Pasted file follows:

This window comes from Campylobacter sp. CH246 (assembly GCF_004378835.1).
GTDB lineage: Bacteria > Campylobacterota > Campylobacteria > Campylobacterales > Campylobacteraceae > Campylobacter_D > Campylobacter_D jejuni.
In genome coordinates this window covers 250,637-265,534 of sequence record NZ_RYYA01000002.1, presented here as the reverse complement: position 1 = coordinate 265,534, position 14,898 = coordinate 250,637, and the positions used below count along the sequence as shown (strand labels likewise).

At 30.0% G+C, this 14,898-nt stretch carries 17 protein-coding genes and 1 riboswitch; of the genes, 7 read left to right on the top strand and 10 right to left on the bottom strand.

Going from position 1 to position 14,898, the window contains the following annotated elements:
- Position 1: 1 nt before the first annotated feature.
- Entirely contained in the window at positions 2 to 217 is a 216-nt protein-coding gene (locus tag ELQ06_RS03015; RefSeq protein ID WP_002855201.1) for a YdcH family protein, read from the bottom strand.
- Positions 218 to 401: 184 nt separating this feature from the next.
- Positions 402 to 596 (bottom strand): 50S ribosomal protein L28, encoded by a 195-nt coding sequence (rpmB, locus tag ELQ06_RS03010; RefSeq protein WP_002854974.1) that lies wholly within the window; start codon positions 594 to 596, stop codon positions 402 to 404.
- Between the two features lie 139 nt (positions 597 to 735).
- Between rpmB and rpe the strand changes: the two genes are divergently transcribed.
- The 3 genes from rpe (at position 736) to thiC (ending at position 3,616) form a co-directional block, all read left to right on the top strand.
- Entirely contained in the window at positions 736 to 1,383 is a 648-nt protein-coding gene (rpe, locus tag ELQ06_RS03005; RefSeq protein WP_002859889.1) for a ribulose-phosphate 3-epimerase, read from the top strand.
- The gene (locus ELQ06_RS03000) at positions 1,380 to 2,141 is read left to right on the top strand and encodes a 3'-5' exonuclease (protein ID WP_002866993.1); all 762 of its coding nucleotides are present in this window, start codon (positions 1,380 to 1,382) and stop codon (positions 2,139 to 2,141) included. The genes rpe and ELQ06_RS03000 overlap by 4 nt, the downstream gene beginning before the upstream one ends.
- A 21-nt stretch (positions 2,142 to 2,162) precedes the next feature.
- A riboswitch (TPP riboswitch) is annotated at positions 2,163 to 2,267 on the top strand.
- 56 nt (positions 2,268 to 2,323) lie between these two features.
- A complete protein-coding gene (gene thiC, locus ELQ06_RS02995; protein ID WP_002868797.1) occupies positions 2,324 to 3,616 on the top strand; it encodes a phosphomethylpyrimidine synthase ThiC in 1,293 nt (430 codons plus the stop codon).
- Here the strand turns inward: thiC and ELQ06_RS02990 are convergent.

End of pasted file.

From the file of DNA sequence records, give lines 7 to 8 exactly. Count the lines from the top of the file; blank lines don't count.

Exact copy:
- Entirely contained in the window at positions 2 to 217 is a 216-nt protein-coding gene (locus tag ELQ06_RS03015; RefSeq protein ID WP_002855201.1) for a YdcH family protein, read from the bottom strand.
- Positions 218 to 401: 184 nt separating this feature from the next.